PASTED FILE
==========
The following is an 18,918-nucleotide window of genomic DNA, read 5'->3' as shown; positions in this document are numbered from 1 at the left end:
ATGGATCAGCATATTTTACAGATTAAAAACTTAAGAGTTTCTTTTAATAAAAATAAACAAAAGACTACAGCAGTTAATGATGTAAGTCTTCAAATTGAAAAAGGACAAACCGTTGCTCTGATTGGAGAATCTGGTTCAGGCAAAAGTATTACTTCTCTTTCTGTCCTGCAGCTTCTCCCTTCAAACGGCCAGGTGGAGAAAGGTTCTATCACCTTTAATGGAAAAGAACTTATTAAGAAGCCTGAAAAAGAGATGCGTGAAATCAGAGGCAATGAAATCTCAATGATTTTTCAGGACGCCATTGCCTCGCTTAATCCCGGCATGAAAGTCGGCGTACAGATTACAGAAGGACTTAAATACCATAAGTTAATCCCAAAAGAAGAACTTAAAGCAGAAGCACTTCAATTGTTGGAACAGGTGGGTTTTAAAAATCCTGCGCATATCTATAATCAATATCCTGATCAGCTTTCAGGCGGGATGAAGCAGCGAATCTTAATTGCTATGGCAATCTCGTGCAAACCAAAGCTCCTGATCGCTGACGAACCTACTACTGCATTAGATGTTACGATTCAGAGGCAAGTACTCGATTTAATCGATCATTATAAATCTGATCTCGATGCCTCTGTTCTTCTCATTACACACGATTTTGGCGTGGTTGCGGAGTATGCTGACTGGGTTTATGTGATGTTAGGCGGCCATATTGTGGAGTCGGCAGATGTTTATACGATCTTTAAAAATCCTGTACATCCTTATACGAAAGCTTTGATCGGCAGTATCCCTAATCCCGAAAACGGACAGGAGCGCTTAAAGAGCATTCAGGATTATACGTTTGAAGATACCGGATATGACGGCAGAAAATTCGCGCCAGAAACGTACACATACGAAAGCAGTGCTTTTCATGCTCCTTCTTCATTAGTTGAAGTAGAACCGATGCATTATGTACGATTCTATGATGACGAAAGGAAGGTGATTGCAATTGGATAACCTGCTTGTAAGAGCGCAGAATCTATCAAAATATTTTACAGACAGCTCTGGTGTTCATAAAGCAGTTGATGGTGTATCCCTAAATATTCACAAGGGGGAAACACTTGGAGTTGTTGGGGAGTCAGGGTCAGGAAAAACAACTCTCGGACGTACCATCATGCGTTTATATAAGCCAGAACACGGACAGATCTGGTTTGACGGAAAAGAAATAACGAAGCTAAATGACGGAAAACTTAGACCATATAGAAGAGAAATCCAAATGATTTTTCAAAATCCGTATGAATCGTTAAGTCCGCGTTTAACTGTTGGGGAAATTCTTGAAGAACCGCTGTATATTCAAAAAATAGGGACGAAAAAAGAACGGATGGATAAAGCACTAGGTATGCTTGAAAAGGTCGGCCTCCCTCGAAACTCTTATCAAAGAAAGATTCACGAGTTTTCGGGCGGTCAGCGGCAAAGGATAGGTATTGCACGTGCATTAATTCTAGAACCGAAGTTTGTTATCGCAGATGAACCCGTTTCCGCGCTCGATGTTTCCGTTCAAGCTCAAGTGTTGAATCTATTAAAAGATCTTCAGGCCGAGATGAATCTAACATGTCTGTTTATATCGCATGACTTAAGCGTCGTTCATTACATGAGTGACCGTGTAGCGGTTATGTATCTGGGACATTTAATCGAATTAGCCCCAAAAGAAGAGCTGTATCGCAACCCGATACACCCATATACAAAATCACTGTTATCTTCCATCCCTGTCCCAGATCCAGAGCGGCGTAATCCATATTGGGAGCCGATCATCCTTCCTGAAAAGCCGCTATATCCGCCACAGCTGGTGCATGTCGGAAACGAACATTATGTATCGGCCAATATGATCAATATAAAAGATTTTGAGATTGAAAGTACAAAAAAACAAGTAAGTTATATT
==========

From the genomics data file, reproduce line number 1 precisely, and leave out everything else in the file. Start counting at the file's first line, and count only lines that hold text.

The following is an 18,918-nucleotide window of genomic DNA, read 5'->3' as shown; positions in this document are numbered from 1 at the left end: